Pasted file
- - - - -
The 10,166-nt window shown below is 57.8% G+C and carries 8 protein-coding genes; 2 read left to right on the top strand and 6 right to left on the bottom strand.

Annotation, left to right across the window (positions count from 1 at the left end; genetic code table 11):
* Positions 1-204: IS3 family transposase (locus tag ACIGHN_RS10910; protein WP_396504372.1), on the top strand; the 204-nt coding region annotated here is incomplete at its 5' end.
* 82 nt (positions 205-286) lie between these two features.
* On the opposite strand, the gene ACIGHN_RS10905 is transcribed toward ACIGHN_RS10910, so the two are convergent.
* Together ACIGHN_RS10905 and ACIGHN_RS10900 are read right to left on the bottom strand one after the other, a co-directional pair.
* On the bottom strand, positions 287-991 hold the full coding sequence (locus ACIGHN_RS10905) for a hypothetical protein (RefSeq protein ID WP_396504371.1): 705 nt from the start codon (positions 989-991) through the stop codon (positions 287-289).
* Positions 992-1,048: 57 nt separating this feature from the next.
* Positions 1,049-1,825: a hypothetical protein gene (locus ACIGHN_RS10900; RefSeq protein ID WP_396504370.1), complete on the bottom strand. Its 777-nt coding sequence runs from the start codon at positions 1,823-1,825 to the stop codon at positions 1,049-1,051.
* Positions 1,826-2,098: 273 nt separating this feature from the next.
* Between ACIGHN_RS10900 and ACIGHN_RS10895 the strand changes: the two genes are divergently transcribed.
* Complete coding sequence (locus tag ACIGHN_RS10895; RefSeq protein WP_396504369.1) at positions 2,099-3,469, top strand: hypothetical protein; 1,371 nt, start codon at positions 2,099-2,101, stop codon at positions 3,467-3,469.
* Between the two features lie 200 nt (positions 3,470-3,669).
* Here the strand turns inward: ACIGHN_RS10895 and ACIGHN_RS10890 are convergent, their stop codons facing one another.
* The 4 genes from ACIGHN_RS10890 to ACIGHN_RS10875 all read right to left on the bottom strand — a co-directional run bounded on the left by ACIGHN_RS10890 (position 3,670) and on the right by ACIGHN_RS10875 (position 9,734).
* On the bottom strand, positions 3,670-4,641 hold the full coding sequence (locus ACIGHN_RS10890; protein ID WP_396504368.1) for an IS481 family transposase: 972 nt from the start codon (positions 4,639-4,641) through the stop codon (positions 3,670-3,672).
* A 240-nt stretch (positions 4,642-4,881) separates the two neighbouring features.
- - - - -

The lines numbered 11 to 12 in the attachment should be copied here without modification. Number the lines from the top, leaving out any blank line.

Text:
* Between ACIGHN_RS10900 and ACIGHN_RS10895 the strand changes: the two genes are divergently transcribed.
* Complete coding sequence (locus tag ACIGHN_RS10895; RefSeq protein WP_396504369.1) at positions 2,099-3,469, top strand: hypothetical protein; 1,371 nt, start codon at positions 2,099-2,101, stop codon at positions 3,467-3,469.